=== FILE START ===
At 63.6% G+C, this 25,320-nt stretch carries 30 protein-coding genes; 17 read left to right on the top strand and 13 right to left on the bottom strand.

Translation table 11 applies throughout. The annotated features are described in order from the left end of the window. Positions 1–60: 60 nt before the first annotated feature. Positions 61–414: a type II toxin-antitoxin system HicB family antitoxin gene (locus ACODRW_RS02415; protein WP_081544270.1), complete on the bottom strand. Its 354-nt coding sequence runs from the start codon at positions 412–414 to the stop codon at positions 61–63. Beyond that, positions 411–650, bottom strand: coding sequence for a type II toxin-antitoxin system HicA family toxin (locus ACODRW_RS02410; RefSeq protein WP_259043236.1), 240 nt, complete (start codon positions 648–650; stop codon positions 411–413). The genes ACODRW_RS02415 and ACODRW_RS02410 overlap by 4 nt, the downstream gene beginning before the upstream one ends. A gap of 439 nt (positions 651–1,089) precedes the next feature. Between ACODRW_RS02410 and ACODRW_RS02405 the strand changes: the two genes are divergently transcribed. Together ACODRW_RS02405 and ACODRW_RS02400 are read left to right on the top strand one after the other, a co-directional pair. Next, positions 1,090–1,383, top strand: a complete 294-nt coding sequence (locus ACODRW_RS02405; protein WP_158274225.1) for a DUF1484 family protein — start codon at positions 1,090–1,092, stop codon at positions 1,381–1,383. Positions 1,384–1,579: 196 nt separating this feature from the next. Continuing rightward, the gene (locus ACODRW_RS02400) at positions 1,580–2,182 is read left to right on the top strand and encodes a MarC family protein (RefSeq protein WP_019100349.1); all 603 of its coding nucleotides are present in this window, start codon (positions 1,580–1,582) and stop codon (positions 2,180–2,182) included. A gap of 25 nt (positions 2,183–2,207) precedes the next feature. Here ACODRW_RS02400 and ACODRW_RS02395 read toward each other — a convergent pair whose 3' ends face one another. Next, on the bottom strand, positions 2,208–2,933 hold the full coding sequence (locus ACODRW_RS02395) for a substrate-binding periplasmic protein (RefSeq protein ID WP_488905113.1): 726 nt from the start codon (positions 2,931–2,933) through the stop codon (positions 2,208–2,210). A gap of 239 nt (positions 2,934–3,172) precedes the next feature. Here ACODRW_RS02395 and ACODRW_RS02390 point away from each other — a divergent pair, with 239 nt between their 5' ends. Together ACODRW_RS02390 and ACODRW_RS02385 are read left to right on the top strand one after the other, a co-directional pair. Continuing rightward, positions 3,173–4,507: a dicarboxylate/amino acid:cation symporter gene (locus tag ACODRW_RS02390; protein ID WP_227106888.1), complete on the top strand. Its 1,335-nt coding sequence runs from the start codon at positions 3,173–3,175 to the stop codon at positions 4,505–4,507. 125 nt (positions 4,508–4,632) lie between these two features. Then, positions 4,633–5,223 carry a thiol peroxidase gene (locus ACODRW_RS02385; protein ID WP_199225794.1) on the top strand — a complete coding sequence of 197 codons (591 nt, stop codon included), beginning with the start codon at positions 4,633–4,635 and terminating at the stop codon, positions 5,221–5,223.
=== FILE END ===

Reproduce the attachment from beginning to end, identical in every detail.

At 63.6% G+C, this 25,320-nt stretch carries 30 protein-coding genes; 17 read left to right on the top strand and 13 right to left on the bottom strand.

Translation table 11 applies throughout. The annotated features are described in order from the left end of the window. Positions 1–60: 60 nt before the first annotated feature. Positions 61–414: a type II toxin-antitoxin system HicB family antitoxin gene (locus ACODRW_RS02415; protein WP_081544270.1), complete on the bottom strand. Its 354-nt coding sequence runs from the start codon at positions 412–414 to the stop codon at positions 61–63. Beyond that, positions 411–650, bottom strand: coding sequence for a type II toxin-antitoxin system HicA family toxin (locus ACODRW_RS02410; RefSeq protein WP_259043236.1), 240 nt, complete (start codon positions 648–650; stop codon positions 411–413). The genes ACODRW_RS02415 and ACODRW_RS02410 overlap by 4 nt, the downstream gene beginning before the upstream one ends. A gap of 439 nt (positions 651–1,089) precedes the next feature. Between ACODRW_RS02410 and ACODRW_RS02405 the strand changes: the two genes are divergently transcribed. Together ACODRW_RS02405 and ACODRW_RS02400 are read left to right on the top strand one after the other, a co-directional pair. Next, positions 1,090–1,383, top strand: a complete 294-nt coding sequence (locus ACODRW_RS02405; protein WP_158274225.1) for a DUF1484 family protein — start codon at positions 1,090–1,092, stop codon at positions 1,381–1,383. Positions 1,384–1,579: 196 nt separating this feature from the next. Continuing rightward, the gene (locus ACODRW_RS02400) at positions 1,580–2,182 is read left to right on the top strand and encodes a MarC family protein (RefSeq protein WP_019100349.1); all 603 of its coding nucleotides are present in this window, start codon (positions 1,580–1,582) and stop codon (positions 2,180–2,182) included. A gap of 25 nt (positions 2,183–2,207) precedes the next feature. Here ACODRW_RS02400 and ACODRW_RS02395 read toward each other — a convergent pair whose 3' ends face one another. Next, on the bottom strand, positions 2,208–2,933 hold the full coding sequence (locus ACODRW_RS02395) for a substrate-binding periplasmic protein (RefSeq protein ID WP_488905113.1): 726 nt from the start codon (positions 2,931–2,933) through the stop codon (positions 2,208–2,210). A gap of 239 nt (positions 2,934–3,172) precedes the next feature. Here ACODRW_RS02395 and ACODRW_RS02390 point away from each other — a divergent pair, with 239 nt between their 5' ends. Together ACODRW_RS02390 and ACODRW_RS02385 are read left to right on the top strand one after the other, a co-directional pair. Continuing rightward, positions 3,173–4,507: a dicarboxylate/amino acid:cation symporter gene (locus tag ACODRW_RS02390; protein ID WP_227106888.1), complete on the top strand. Its 1,335-nt coding sequence runs from the start codon at positions 3,173–3,175 to the stop codon at positions 4,505–4,507. 125 nt (positions 4,508–4,632) lie between these two features. Then, positions 4,633–5,223 carry a thiol peroxidase gene (locus ACODRW_RS02385; protein ID WP_199225794.1) on the top strand — a complete coding sequence of 197 codons (591 nt, stop codon included), beginning with the start codon at positions 4,633–4,635 and terminating at the stop codon, positions 5,221–5,223.